The more things change, the more things stay the same. Early electronic devices used a spark gap. These have been almost completely replaced with tubes and then semiconductor devices such as transistors. However, transistors will soon reach a theoretical limit on how small they can be which is causing researchers to find the next thing. If the  Royal Melbourne Institute of Technology has its way, we’ll go back to something that has more in common with a spark gap than a conventional transistor. You can find the source paper on the Nano Papers website although the text is behind a paywall.

The transistor uses metal, but instead of a semiconductor channel — which is packed with atoms that cause collisions as electrons flow through the channel — the new device uses an air gap. You might well think that if fewer atoms in the channel are better, why not use a vacuum?

You’d be right. The problem is, producing a device in a vacuum-sealed package would make the devices larger than conventional transistors. Instead, the new devices use a nanoscale gap between two metal points. The gap is so small the electrons can pass almost as freely as they do in a vacuum. How small is the gap? Just a few tens of nanometers.]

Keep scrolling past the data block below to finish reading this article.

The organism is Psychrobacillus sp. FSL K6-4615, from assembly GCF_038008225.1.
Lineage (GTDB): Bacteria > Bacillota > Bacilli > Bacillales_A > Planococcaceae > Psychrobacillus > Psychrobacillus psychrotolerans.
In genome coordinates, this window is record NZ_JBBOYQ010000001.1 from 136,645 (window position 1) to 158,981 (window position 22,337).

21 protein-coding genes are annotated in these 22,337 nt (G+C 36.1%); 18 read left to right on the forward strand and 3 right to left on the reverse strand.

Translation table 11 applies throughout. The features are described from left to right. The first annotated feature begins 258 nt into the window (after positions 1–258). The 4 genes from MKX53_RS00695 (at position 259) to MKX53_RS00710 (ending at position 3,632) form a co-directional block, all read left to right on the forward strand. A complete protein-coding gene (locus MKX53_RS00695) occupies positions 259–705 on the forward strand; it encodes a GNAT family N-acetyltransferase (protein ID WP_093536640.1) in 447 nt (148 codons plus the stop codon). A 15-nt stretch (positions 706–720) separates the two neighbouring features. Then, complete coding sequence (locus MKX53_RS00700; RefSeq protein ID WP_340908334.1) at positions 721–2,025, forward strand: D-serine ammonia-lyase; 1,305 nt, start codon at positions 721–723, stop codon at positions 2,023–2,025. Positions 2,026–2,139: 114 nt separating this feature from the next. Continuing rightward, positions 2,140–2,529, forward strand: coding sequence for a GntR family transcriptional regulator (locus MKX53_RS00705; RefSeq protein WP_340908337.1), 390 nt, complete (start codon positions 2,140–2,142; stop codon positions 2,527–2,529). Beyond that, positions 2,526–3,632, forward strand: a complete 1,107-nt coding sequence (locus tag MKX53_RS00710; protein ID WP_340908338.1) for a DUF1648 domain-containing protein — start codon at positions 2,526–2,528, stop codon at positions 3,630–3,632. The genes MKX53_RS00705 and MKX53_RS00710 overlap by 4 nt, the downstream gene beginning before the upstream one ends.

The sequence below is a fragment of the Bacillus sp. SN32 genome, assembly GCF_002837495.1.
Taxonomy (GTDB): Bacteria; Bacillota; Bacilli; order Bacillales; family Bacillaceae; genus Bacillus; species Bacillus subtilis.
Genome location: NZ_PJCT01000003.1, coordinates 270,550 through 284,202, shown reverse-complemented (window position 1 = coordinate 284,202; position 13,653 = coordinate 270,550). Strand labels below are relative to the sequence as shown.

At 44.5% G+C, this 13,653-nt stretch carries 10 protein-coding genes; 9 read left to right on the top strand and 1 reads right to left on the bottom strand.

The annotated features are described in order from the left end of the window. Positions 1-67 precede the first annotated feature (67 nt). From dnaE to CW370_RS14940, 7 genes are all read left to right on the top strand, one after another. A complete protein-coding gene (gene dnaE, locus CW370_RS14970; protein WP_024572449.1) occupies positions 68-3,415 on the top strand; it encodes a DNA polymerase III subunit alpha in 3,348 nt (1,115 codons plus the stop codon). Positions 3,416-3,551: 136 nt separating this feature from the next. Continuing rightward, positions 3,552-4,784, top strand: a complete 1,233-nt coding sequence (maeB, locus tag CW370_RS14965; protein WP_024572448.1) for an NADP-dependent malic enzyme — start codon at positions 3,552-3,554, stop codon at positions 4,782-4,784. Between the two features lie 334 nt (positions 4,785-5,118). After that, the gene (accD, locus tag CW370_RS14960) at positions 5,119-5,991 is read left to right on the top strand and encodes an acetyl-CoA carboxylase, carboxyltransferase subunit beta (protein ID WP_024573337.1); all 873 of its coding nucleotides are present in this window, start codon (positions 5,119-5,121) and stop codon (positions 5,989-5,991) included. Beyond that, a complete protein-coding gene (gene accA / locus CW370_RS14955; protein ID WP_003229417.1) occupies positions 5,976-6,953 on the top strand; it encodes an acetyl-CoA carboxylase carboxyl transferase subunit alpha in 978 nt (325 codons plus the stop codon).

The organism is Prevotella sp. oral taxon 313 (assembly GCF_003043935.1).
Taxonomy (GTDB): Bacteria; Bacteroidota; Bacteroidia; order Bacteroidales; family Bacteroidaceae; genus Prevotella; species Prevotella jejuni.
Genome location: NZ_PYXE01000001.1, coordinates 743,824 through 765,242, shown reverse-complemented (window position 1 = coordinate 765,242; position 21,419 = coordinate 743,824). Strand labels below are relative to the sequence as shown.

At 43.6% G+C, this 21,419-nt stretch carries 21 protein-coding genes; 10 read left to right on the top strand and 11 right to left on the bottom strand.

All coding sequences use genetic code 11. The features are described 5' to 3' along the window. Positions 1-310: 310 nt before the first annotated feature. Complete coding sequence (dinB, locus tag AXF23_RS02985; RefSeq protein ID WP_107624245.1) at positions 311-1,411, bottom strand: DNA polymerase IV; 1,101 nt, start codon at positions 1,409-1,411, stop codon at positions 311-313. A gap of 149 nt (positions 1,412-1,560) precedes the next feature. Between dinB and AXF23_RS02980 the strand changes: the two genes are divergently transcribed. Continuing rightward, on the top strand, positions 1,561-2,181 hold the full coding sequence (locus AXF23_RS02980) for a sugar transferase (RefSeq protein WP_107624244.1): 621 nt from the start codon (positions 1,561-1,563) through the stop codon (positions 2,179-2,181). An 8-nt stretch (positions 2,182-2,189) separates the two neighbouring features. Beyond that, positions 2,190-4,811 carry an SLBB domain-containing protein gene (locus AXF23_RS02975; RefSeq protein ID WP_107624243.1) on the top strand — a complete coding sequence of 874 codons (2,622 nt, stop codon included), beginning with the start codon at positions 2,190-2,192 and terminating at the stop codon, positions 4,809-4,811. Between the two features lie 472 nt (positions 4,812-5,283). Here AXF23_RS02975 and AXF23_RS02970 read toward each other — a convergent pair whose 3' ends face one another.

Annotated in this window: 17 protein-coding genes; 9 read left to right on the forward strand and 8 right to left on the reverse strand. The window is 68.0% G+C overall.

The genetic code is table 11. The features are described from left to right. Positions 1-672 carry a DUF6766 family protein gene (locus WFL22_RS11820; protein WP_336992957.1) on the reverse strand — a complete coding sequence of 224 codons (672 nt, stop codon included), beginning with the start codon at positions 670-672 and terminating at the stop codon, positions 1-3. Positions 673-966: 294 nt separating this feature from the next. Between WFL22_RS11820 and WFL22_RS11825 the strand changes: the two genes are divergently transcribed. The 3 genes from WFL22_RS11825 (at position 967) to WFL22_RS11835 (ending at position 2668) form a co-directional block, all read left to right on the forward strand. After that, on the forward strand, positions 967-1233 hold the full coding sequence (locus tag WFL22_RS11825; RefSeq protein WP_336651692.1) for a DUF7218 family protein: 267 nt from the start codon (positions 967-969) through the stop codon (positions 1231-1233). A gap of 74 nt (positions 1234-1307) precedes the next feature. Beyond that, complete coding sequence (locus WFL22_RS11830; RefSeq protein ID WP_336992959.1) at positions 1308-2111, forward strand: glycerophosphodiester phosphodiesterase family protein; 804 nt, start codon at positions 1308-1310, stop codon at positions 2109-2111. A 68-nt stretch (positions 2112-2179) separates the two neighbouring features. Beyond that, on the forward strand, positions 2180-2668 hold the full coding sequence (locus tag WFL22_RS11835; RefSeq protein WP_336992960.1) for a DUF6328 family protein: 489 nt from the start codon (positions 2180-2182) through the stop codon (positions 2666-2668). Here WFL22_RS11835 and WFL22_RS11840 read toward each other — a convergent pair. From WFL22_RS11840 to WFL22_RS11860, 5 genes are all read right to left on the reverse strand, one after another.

Although some reports claim the devices don’t use any semiconductor material, in fact, the practical devices used a gate made of silicon underneath the channel. The source and drain are pointy pieces of metal where the points almost touch and the gate runs beneath the gap which is the channel.

Don’t get us wrong. The mechanism isn’t like that of a spark gap, instead it’s some kind of tunneling mechanism. But we couldn’t help but find it amusing that maybe electronics will again rely on magic air gaps. Like all the research you read about, you never know if this is the next big thing or a dead end. More likely, it’s a stepping stone that will lead to something even more amazing.

We’ve seen carbon nanotubes forming transistors. We’ve also seen new devices based on lubricant.

New Transistor Uses Metal And Air Instead Of Semiconductors
Source: HackADay